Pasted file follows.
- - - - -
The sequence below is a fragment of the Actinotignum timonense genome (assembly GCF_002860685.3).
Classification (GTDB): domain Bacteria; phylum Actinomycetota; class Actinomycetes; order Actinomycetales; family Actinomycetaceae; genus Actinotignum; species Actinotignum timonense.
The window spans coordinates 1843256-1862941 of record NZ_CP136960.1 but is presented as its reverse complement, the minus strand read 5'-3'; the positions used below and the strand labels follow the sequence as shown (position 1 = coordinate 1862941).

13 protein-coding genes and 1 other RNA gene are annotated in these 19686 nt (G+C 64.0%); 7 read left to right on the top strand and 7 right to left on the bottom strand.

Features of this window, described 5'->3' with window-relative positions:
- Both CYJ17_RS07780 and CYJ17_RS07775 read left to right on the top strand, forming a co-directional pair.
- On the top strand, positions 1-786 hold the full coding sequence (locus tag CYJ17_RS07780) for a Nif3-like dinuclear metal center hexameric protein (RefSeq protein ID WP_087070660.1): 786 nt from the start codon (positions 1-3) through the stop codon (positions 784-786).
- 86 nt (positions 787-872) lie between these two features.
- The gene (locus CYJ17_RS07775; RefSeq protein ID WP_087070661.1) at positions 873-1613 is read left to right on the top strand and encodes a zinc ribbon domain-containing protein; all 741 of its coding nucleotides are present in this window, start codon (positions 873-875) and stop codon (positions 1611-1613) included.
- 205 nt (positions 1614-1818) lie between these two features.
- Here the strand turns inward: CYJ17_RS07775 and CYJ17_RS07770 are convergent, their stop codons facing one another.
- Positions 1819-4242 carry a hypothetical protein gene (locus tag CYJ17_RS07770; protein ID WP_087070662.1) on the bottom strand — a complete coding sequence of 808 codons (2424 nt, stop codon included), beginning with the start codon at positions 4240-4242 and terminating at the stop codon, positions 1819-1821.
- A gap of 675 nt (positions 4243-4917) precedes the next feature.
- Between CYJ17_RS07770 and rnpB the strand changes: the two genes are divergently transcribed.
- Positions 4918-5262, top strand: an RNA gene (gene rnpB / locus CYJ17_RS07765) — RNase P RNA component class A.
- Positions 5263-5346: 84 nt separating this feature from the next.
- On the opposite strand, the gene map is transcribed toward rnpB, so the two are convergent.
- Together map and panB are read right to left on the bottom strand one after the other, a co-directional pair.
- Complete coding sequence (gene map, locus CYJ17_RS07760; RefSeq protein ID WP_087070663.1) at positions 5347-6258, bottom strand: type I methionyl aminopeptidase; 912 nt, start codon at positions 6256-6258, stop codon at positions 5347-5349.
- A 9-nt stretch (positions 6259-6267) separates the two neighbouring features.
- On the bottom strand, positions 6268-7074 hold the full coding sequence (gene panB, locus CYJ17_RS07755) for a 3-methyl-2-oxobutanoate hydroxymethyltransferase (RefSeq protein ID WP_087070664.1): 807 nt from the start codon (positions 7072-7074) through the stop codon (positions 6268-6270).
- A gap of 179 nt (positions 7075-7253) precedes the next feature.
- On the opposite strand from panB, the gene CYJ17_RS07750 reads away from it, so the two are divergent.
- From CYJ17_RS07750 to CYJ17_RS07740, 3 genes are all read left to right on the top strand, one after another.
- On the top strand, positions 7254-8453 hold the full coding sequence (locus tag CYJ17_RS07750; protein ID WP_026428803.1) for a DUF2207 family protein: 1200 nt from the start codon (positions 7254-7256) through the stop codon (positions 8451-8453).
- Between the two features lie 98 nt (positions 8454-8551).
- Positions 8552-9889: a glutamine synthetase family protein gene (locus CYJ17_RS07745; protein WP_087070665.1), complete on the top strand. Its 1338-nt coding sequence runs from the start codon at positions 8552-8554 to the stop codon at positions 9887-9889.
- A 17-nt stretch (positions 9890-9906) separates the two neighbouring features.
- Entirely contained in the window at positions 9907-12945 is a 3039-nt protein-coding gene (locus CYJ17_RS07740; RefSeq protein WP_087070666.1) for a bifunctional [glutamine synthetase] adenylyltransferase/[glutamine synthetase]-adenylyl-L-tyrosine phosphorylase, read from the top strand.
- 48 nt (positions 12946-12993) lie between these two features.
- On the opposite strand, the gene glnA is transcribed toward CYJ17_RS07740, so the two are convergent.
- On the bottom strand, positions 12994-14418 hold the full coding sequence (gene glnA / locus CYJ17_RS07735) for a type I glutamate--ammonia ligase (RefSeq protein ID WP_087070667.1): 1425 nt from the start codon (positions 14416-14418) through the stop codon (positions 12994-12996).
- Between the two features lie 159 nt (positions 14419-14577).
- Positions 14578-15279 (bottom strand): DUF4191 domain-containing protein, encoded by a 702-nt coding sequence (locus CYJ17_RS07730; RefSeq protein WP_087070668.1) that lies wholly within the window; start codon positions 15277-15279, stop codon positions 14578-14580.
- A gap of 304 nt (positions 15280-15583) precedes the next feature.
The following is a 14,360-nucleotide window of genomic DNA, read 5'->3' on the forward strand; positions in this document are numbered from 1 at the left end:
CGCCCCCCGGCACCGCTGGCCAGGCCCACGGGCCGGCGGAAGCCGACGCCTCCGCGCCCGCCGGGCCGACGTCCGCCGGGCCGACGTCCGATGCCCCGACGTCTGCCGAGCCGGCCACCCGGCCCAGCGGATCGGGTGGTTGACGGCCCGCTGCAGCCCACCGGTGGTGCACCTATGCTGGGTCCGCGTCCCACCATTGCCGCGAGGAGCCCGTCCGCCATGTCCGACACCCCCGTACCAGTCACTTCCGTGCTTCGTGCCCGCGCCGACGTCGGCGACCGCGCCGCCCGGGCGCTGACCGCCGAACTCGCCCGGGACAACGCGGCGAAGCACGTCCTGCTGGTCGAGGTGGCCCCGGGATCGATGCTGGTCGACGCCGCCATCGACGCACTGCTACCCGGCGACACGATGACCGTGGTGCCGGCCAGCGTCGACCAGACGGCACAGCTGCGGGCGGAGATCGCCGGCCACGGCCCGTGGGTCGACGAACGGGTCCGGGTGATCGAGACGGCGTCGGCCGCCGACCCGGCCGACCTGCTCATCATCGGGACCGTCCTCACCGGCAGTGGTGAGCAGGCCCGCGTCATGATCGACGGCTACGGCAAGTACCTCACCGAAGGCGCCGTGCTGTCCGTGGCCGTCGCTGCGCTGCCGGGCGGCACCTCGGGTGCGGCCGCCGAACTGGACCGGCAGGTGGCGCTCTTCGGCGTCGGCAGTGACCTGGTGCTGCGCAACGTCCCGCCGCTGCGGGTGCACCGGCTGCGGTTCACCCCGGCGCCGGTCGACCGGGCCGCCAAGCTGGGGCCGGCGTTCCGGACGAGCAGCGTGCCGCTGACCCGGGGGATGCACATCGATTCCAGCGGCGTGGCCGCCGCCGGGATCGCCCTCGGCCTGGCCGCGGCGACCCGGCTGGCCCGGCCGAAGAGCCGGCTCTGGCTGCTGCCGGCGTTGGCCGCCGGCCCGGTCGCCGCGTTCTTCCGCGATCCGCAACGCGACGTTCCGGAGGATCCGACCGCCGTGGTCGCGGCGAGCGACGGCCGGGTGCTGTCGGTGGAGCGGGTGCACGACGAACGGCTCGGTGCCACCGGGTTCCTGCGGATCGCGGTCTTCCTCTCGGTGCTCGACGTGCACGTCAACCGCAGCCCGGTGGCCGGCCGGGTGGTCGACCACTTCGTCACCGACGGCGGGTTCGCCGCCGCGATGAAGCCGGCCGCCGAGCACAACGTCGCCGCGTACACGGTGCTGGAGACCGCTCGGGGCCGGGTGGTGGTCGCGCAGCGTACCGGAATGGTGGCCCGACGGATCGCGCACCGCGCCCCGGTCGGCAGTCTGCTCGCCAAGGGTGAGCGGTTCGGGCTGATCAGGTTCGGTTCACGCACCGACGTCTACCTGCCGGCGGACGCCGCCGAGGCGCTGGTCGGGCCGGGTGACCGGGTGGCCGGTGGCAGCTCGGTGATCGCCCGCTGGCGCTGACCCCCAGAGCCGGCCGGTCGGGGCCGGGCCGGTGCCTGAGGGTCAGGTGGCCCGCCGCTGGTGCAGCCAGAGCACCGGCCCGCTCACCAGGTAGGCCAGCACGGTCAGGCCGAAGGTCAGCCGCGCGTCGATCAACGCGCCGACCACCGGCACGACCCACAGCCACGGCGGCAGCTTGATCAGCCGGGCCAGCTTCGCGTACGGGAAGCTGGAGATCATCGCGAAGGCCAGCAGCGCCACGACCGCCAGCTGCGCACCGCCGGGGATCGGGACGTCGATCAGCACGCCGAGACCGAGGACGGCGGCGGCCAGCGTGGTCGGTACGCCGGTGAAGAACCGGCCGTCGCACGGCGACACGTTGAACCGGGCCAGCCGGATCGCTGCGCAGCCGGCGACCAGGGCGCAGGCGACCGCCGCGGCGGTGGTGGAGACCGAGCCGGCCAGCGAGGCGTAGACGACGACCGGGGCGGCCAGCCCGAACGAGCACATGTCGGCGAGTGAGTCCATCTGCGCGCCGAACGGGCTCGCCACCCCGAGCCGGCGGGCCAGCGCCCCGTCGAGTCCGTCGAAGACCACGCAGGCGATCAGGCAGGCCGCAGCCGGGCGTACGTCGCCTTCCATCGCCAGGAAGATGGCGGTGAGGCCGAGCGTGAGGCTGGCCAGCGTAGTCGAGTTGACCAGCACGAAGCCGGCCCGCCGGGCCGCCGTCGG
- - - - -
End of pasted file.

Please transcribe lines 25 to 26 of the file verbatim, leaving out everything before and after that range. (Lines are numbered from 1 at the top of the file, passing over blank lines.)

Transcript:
- On the top strand, positions 7254-8453 hold the full coding sequence (locus tag CYJ17_RS07750; protein ID WP_026428803.1) for a DUF2207 family protein: 1200 nt from the start codon (positions 7254-7256) through the stop codon (positions 8451-8453).
- Between the two features lie 98 nt (positions 8454-8551).